Public Preschools in Fremont Have Some Good and Bad Points
Are public preschools in Fremont, California, the best option for your child? There are pros and cons. Of course, a pro is that it’s free. We have to say that is a pretty good pro.
What else is free in California today? Not very much, that’s for sure. However, there is also the old saying that you get what you pay for, and it you ain’t paying, you may not be getting a lot.
The cons regarding public preschools in Fremont, California, are issues such as the very short days and lack of coverage; they’re frequently closed. Heck, in the summer they’re closed for almost three months. That may be OK if you are a stay-at-home mom or pop, but if – like most people – you have to earn a living, what on earth do you do with your child when their preschool isn’t open? You might be able to send them round to grandad, but then perhaps grandad has to work as well.
Then there are the hours. Public preschools in Fremont, California, are really open for very short hours, so what if your job needs you to be in the office by 8.00 am? Or perhaps you have to work on until 6.00 pm? How do your drop your child off on the way to work, and what do you do with him after school hours?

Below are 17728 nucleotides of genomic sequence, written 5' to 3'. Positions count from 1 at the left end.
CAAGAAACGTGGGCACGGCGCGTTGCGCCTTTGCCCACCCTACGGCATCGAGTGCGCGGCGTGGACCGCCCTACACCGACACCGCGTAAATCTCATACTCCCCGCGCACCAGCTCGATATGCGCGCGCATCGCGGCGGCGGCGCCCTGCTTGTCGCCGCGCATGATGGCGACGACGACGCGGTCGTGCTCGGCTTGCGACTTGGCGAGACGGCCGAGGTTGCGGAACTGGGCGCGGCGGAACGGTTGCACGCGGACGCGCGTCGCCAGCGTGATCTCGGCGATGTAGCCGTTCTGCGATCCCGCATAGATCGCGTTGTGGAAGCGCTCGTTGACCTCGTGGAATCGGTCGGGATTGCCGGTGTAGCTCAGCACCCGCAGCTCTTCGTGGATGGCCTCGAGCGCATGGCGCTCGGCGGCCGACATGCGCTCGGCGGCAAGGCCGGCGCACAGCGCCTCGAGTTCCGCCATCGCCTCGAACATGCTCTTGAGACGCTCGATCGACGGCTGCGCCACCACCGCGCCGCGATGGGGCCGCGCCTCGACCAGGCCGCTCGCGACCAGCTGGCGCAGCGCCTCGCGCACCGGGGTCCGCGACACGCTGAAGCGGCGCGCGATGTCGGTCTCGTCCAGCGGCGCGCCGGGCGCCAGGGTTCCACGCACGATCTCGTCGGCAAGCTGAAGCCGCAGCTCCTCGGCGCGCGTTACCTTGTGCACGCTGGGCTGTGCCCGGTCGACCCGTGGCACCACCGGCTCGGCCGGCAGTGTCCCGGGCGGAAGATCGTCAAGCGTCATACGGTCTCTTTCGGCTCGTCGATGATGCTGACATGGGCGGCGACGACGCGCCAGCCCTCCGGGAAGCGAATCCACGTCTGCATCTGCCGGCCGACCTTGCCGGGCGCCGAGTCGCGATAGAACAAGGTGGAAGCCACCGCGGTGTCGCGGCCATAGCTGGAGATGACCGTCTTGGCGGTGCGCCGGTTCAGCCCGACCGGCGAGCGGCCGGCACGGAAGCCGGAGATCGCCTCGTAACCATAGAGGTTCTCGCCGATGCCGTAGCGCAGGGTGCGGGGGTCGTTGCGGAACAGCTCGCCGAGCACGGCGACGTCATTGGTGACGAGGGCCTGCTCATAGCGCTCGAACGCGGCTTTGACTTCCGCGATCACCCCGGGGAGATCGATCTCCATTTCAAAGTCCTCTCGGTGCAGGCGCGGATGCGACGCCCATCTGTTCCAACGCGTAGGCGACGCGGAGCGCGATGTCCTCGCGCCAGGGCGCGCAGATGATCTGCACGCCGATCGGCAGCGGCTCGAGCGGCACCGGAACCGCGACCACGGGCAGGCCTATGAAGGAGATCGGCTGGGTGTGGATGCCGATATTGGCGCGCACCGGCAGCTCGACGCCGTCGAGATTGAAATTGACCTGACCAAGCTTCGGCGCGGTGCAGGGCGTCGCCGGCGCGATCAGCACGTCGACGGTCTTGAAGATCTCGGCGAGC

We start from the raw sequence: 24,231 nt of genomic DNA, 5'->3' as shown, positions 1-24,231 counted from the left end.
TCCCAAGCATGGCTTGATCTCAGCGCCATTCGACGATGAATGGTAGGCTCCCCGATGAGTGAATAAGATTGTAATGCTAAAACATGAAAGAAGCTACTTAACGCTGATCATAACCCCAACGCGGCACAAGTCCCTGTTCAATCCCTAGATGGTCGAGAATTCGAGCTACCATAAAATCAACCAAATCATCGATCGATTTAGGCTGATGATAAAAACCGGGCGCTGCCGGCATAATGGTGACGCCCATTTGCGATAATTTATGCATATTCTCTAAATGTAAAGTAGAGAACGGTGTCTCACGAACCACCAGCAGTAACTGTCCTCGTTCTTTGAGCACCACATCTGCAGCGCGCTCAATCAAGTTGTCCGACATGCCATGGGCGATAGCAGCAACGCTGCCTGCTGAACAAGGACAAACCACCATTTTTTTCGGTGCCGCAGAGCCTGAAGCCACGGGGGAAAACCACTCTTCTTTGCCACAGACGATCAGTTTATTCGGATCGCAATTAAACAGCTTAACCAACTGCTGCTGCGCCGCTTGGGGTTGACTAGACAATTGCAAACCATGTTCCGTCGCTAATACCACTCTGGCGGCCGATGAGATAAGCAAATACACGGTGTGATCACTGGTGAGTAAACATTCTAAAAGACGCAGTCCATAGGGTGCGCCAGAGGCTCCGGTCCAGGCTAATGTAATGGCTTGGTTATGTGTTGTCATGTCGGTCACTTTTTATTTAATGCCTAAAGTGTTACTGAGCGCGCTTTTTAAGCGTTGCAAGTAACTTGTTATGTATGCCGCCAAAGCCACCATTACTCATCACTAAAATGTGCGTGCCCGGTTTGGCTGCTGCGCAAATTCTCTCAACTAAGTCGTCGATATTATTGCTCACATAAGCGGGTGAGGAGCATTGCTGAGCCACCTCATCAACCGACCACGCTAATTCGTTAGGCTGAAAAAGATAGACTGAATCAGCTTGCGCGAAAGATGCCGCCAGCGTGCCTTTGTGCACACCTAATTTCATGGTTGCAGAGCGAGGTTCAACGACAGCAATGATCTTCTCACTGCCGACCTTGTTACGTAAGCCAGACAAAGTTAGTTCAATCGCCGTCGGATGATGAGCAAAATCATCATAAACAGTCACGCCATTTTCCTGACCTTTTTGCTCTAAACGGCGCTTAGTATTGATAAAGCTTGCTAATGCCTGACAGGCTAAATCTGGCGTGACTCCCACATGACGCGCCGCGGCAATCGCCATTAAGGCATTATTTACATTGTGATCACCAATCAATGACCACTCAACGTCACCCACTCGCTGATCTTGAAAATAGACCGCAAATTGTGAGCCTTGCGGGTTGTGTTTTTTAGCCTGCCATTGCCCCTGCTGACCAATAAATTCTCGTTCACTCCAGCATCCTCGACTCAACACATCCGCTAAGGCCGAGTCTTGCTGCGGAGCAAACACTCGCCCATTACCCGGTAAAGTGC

Perhaps more important is the method of teaching. At Learn And Play Montessori we follow the Montessori method, as the name suggests. We have four campuses in Fremont, so wherever you live and wherever you work, there is one near you. Furthermore, we open at 7.00 am and we don’t close until 6.30 pm, so we are convenient both geographically and timewise. We don’t expect our parents to fit around our hours: we fit around theirs instead.
Classrooms Packed With Montessori Materials
Best of all we use the Montessori method. We have large and bright classrooms at all our locations and each classroom is packed with Montessori materials. Every child is allowed to roam the classroom and select something which interests him or her. What follows is that, quite simply, the child is learning about something which interests him and because he finds it interesting, he wants to find out more. Our children very quickly come to have a love of learning, and that is something that stays with them for life. They learn because they want to learn, not because someone has told them they have to.
Furthermore, there is no element of competition, because each child is learning about something different from the next one. Indeed, it works the other way around, because the older children often help out the younger ones.